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Inspector general reveals wasteful spending, time theft at Baltimore's Department of Transportation

Inspector General Isabel Mercedes Cumming made her report available Tuesday.
Inspector General Isabel Mercedes Cumming made her report available Tuesday. (Lloyd Fox / Baltimore Sun)

An expensive machine that only one employee knows how to use. A husband and wife who used city resources to run their side business.

A report made public Tuesday by the Office of the Inspector General revealed wasteful spending at the city’s Department of Transportation and the misuse of time and resources by employees in the department’s signs and markings section.

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Asked whether the employees involved had been fired, German Vigil, a spokesman for the Department of Transportation said the department does not comment on personnel matters.

According to the inspector general’s report, the department’s 2013 purchase of a $215,480 sign-cutting machine, which cost twice as much as a machine previously used, was justified because it would supposedly need only infrequent repairs. But the machine, called a WaterJet because it uses water to cut metal, has since cost $36,000 in repairs, and is now rarely used.

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And only one employee knows how to use it — even after the city spent $3,417 to send four DOT employees to a training at which they were supposed to learn how to use the WaterJet well enough to train their co-workers.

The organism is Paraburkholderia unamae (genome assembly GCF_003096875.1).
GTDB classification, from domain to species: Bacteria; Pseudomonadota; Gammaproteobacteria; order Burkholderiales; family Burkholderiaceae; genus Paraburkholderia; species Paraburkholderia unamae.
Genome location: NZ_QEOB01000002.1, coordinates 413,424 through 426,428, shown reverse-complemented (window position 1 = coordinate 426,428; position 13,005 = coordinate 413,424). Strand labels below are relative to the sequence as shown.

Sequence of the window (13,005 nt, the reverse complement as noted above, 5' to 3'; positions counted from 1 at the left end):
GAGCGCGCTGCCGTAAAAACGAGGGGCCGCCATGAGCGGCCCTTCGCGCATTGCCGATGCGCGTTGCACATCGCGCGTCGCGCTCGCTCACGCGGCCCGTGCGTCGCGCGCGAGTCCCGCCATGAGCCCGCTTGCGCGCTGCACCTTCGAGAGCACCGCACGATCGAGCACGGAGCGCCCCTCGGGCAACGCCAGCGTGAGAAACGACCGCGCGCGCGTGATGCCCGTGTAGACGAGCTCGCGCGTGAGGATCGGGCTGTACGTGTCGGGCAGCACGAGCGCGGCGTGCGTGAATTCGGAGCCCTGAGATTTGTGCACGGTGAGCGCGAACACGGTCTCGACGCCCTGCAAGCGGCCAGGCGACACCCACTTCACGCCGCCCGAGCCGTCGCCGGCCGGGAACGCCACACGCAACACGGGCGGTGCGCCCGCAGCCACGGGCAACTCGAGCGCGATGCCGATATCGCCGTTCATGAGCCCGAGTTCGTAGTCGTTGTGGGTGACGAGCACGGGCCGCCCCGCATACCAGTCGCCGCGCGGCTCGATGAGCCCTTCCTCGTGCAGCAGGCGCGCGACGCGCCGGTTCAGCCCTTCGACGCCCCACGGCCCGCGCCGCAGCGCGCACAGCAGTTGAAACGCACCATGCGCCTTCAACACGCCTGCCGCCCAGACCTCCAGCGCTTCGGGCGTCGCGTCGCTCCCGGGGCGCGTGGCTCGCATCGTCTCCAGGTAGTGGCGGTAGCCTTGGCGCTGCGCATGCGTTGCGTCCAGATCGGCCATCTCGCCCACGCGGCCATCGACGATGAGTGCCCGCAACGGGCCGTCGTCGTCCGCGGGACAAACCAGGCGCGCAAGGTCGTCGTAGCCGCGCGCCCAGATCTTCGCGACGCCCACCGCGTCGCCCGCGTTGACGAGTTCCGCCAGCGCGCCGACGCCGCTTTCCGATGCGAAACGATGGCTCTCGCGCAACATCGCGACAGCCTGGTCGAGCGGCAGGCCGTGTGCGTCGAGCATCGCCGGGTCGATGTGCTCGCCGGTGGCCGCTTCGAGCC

Baltimore Mayor Catherine Pugh ordered a security review of the city's computer systems after an employee at the water department was found with hacking tools and guides to picking locks on his work computer. The city inspector general says the employee no longer works for the city.

None of the employees involved were named in the report.

According to the report, a husband and wife employed by DOT’s signs and markings section used city property to make artwork and run a side business while they were on the clock. They then lied about it to investigators, saying they had received permission from their bosses to work on personal projects and only did the work during their lunch hours.

Investigators found otherwise. They analyzed the employees’ work computer hard drives and email and found multiple occasions during which each had worked on side projects during the workday. Furthermore, DOT bosses denied ever giving employees permission to produce outside work on city-owned equipment.

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In response to the report, a memo from Laetitia Griffin, chief of administration for DOT, to Isabel Mercedes Cumming, the city’s inspector general, said the two employees in question had been disciplined and that the department would hire a supervisor to oversee the signs and markings section.

Additionally, Griffin wrote, the department will evaluate the costs of the WaterJet machine and better train employees.

In a letter to Mercedes Cumming, Mayor Catherine Pugh thanked her for the “thorough report” and said she had reviewed the report’s findings with DOT director Michelle Pourciau.

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